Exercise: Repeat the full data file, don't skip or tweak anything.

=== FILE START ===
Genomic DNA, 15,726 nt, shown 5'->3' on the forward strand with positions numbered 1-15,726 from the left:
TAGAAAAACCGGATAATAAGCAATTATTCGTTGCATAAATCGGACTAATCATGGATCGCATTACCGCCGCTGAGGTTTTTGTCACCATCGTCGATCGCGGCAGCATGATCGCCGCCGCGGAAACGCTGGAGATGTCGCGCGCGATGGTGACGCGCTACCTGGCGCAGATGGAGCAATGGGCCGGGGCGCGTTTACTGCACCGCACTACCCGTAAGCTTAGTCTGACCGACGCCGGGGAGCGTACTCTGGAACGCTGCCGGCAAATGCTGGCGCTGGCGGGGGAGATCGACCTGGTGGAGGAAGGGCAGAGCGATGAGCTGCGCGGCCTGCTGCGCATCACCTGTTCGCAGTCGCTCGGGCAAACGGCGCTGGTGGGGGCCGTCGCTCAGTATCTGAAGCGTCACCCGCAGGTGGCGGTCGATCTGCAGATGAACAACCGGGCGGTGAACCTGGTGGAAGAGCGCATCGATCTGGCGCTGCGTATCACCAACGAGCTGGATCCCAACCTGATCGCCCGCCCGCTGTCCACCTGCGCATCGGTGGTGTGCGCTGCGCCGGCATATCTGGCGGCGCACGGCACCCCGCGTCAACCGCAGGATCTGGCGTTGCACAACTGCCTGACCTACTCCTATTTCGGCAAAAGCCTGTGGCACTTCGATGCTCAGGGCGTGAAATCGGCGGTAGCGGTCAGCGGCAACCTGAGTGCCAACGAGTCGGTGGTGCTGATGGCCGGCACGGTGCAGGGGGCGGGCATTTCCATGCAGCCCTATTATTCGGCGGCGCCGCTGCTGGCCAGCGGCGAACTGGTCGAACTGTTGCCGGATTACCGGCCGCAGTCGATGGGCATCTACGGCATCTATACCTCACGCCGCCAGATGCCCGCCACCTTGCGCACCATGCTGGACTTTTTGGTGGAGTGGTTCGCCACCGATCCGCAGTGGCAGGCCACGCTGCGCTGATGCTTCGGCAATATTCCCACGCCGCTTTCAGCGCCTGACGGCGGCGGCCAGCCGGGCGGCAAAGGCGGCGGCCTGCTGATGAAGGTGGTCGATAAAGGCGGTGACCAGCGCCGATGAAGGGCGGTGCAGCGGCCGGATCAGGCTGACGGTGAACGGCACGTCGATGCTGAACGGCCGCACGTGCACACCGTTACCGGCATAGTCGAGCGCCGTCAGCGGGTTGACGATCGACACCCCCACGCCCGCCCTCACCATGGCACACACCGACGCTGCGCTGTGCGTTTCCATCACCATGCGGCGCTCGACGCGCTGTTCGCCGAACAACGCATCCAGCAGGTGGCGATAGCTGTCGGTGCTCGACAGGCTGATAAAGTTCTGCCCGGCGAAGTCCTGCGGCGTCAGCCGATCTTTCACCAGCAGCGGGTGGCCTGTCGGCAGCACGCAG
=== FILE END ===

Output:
Genomic DNA, 15,726 nt, shown 5'->3' on the forward strand with positions numbered 1-15,726 from the left:
TAGAAAAACCGGATAATAAGCAATTATTCGTTGCATAAATCGGACTAATCATGGATCGCATTACCGCCGCTGAGGTTTTTGTCACCATCGTCGATCGCGGCAGCATGATCGCCGCCGCGGAAACGCTGGAGATGTCGCGCGCGATGGTGACGCGCTACCTGGCGCAGATGGAGCAATGGGCCGGGGCGCGTTTACTGCACCGCACTACCCGTAAGCTTAGTCTGACCGACGCCGGGGAGCGTACTCTGGAACGCTGCCGGCAAATGCTGGCGCTGGCGGGGGAGATCGACCTGGTGGAGGAAGGGCAGAGCGATGAGCTGCGCGGCCTGCTGCGCATCACCTGTTCGCAGTCGCTCGGGCAAACGGCGCTGGTGGGGGCCGTCGCTCAGTATCTGAAGCGTCACCCGCAGGTGGCGGTCGATCTGCAGATGAACAACCGGGCGGTGAACCTGGTGGAAGAGCGCATCGATCTGGCGCTGCGTATCACCAACGAGCTGGATCCCAACCTGATCGCCCGCCCGCTGTCCACCTGCGCATCGGTGGTGTGCGCTGCGCCGGCATATCTGGCGGCGCACGGCACCCCGCGTCAACCGCAGGATCTGGCGTTGCACAACTGCCTGACCTACTCCTATTTCGGCAAAAGCCTGTGGCACTTCGATGCTCAGGGCGTGAAATCGGCGGTAGCGGTCAGCGGCAACCTGAGTGCCAACGAGTCGGTGGTGCTGATGGCCGGCACGGTGCAGGGGGCGGGCATTTCCATGCAGCCCTATTATTCGGCGGCGCCGCTGCTGGCCAGCGGCGAACTGGTCGAACTGTTGCCGGATTACCGGCCGCAGTCGATGGGCATCTACGGCATCTATACCTCACGCCGCCAGATGCCCGCCACCTTGCGCACCATGCTGGACTTTTTGGTGGAGTGGTTCGCCACCGATCCGCAGTGGCAGGCCACGCTGCGCTGATGCTTCGGCAATATTCCCACGCCGCTTTCAGCGCCTGACGGCGGCGGCCAGCCGGGCGGCAAAGGCGGCGGCCTGCTGATGAAGGTGGTCGATAAAGGCGGTGACCAGCGCCGATGAAGGGCGGTGCAGCGGCCGGATCAGGCTGACGGTGAACGGCACGTCGATGCTGAACGGCCGCACGTGCACACCGTTACCGGCATAGTCGAGCGCCGTCAGCGGGTTGACGATCGACACCCCCACGCCCGCCCTCACCATGGCACACACCGACGCTGCGCTGTGCGTTTCCATCACCATGCGGCGCTCGACGCGCTGTTCGCCGAACAACGCATCCAGCAGGTGGCGATAGCTGTCGGTGCTCGACAGGCTGATAAAGTTCTGCCCGGCGAAGTCCTGCGGCGTCAGCCGATCTTTCACCAGCAGCGGGTGGCCTGTCGGCAGCACGCAG